When contemplating threats to your organization (perhaps counting them instead of sheep while you shiver in a cold sweat on another sleepless night), you might be comforted by the thought of transferring risk to someone else -- like, for instance, a cyberinsurance provider. The trouble is that not all risks can be transferred, no matter how much you pay for a policy.
The insurance company may absorb the immediate costs associated with a data breach -- sending out notifications and the like -- but no matter how much you pay for your policy, it cannot completely absorb the damage to your company's reputation. Just because you're insured doesn't mean you won't go out of business.
The other trouble, of course, is that cyberinsurance doesn't cover all security incidents. Big data breaches get the most attention, but what about the denials of service that bring your online store down for 48 critical hours during the holiday season? What about the insider who secretly obtains broader access credentials and uses that access to embezzle money or commit corporate espionage? What about the attacks that compromise the control systems for critical physical infrastructure? Some insurers will cover those incidents, but the policies are rife with exceptions and restrictions.
According to a recent Ponemon Institute survey of security and risk professionals, most policies will pony up cash for breach notifications, legal fees, and forensic investigations. About half will pay for regulatory fines and equipment replacements. However, only 34% cover revenue loss. Only 8% cover brand damages, and only 11% cover employee productivity losses.
As for the types of incidents the insurers will cover, you're probably protected against human errors and bad guys on the outside. However, only about half the survey respondents' policies cover attacks by malicious insiders. Only 11% cover attacks against "business partners, vendors or other third parties that have access to their company's information assets." (Sorry, Target.)
Despite the limitations, companies are still buying cyberinsurance. According to the Ponemon report, 31% of security and risk pros said their company has a cybersecurity insurance policy. Another 39% said they are planning to purchase insurance, and 41% said that, from a business perspective, cybersecurity risks are greater than other insurable business risks such as natural disasters, business interruption, and fires.
The most common reasons respondents gave for not purchasing insurance was that it was too expensive or didn't cover enough. However, 26% said their risk profile was too high, so insurers wouldn't sell them policies.
How do you alter your organization's risk profile to make it more palatable to insurers? Anyone who's ever had to improve a FICO credit score quickly to convince lenders that the borrower is not a high-risk scoundrel knows that it requires some fiscal acrobatics, a bit of sorcery, and a lot of incessant, obsessive monitoring. The cyberinsurance industry now has its own version of a FICO score to delight underwriters and frighten hopeful policy holders.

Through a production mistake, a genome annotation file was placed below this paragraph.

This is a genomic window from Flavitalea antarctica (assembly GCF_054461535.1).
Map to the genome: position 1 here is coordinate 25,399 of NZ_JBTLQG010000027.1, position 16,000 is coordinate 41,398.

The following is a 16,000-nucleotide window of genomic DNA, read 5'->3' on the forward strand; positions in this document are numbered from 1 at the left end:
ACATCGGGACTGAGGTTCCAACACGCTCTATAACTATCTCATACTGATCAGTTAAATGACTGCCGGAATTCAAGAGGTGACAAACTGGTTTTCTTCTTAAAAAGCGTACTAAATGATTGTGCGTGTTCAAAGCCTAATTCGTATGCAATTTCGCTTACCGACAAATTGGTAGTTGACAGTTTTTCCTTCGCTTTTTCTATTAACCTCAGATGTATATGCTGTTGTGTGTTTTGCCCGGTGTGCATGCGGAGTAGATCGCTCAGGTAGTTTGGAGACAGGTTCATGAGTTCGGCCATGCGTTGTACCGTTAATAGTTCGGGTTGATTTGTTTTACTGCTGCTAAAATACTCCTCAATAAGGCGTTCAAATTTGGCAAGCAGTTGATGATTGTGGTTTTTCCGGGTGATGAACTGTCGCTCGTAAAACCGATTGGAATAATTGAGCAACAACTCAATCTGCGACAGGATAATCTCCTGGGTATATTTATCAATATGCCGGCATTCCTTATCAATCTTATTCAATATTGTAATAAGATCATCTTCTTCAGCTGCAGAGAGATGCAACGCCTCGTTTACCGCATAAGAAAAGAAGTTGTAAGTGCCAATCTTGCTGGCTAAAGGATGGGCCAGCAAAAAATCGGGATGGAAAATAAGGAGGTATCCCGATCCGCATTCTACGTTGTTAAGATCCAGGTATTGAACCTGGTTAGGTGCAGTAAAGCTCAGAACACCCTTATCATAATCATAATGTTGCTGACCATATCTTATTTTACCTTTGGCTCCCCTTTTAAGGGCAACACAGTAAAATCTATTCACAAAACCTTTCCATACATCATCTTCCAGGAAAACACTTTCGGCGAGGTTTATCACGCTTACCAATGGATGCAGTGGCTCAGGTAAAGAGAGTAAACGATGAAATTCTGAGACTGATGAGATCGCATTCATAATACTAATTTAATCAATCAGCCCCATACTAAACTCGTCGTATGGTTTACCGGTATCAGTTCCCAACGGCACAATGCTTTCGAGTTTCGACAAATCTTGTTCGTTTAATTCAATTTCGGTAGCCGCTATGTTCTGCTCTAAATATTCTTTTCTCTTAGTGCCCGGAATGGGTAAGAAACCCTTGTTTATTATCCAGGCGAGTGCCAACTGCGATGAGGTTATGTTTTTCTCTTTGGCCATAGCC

The startup BitSight Technologies recently launched an information security risk rating system. This system "provides objective and up-to-date ratings on the information security health of a company's partner ecosystem so it can better protect sensitive business and customer data shared with third-party vendors," BitSight said in a press release. "The information security ratings, which range from 250 to 900, are similar to consumer credit scores, with higher ratings indicating better security postures."
Liberty Insurance Underwriters (LIU) just partnered with Bitsight to provide the BitSight Security Rating Service to holders of LIU Data Insure policies. Liberty said in a release that the service will generate and deliver "timely, data-driven analysis of a company's security performance" on a daily basis. Policy holders won't need to provide any information or undergo any testing.
Though there are signs that the cyberinsurance industry is maturing, there remains a healthy amount of skepticism about its effectiveness. Thirty percent of the respondents to the Ponemon survey said they have no interest in purchasing a policy now. During an event at Fordham University this month, White House director for cybersecurity critical infrastructure protection Samara Moore said flat out that cyberinsurance is "not very well developed" and "not a very viable option."
What do you think? Has your organization bought a cyberinsurance policy? Do you think it's worth the money? Were you involved in the decision to purchase the insurance? Have you ever had to file a claim? How did that go? Do you think the cyberinsurance industry would ever consider offsetting risks through catastrophe bonds? Let us know in the comments below.